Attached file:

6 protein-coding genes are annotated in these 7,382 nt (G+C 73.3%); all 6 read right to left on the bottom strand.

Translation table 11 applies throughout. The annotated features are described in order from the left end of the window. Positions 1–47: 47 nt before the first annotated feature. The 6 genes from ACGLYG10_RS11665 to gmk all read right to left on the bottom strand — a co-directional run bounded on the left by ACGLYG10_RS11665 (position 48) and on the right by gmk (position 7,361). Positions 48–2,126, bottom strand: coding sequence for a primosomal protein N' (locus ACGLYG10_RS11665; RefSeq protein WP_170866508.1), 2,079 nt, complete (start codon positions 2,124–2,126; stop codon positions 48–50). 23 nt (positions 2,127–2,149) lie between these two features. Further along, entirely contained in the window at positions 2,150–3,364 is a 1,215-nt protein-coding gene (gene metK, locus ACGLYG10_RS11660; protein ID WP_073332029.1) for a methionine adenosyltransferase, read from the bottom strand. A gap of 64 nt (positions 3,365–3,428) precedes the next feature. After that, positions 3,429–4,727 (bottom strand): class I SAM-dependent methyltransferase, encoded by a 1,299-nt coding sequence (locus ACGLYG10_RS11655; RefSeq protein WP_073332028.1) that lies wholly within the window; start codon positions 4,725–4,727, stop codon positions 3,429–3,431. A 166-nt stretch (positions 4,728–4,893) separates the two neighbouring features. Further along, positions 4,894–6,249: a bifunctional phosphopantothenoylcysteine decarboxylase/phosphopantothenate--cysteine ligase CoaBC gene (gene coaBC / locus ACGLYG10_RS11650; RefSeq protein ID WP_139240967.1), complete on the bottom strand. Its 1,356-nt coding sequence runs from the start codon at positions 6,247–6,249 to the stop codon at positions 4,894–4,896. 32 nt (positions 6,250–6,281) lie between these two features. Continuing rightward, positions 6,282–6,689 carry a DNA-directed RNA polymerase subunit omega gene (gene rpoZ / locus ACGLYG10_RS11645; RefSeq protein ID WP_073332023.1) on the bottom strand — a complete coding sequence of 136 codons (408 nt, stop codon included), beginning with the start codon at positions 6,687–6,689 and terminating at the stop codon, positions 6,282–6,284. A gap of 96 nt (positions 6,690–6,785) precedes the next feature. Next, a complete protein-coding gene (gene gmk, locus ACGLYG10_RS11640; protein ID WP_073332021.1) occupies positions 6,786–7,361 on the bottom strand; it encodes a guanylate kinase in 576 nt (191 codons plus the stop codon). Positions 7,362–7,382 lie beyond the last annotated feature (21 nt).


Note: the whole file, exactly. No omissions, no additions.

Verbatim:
6 protein-coding genes are annotated in these 7,382 nt (G+C 73.3%); all 6 read right to left on the bottom strand.

Translation table 11 applies throughout. The annotated features are described in order from the left end of the window. Positions 1–47: 47 nt before the first annotated feature. The 6 genes from ACGLYG10_RS11665 to gmk all read right to left on the bottom strand — a co-directional run bounded on the left by ACGLYG10_RS11665 (position 48) and on the right by gmk (position 7,361). Positions 48–2,126, bottom strand: coding sequence for a primosomal protein N' (locus ACGLYG10_RS11665; RefSeq protein WP_170866508.1), 2,079 nt, complete (start codon positions 2,124–2,126; stop codon positions 48–50). 23 nt (positions 2,127–2,149) lie between these two features. Further along, entirely contained in the window at positions 2,150–3,364 is a 1,215-nt protein-coding gene (gene metK, locus ACGLYG10_RS11660; protein ID WP_073332029.1) for a methionine adenosyltransferase, read from the bottom strand. A gap of 64 nt (positions 3,365–3,428) precedes the next feature. After that, positions 3,429–4,727 (bottom strand): class I SAM-dependent methyltransferase, encoded by a 1,299-nt coding sequence (locus ACGLYG10_RS11655; RefSeq protein WP_073332028.1) that lies wholly within the window; start codon positions 4,725–4,727, stop codon positions 3,429–3,431. A 166-nt stretch (positions 4,728–4,893) separates the two neighbouring features. Further along, positions 4,894–6,249: a bifunctional phosphopantothenoylcysteine decarboxylase/phosphopantothenate--cysteine ligase CoaBC gene (gene coaBC / locus ACGLYG10_RS11650; RefSeq protein ID WP_139240967.1), complete on the bottom strand. Its 1,356-nt coding sequence runs from the start codon at positions 6,247–6,249 to the stop codon at positions 4,894–4,896. 32 nt (positions 6,250–6,281) lie between these two features. Continuing rightward, positions 6,282–6,689 carry a DNA-directed RNA polymerase subunit omega gene (gene rpoZ / locus ACGLYG10_RS11645; RefSeq protein ID WP_073332023.1) on the bottom strand — a complete coding sequence of 136 codons (408 nt, stop codon included), beginning with the start codon at positions 6,687–6,689 and terminating at the stop codon, positions 6,282–6,284. A gap of 96 nt (positions 6,690–6,785) precedes the next feature. Next, a complete protein-coding gene (gene gmk, locus ACGLYG10_RS11640; protein ID WP_073332021.1) occupies positions 6,786–7,361 on the bottom strand; it encodes a guanylate kinase in 576 nt (191 codons plus the stop codon). Positions 7,362–7,382 lie beyond the last annotated feature (21 nt).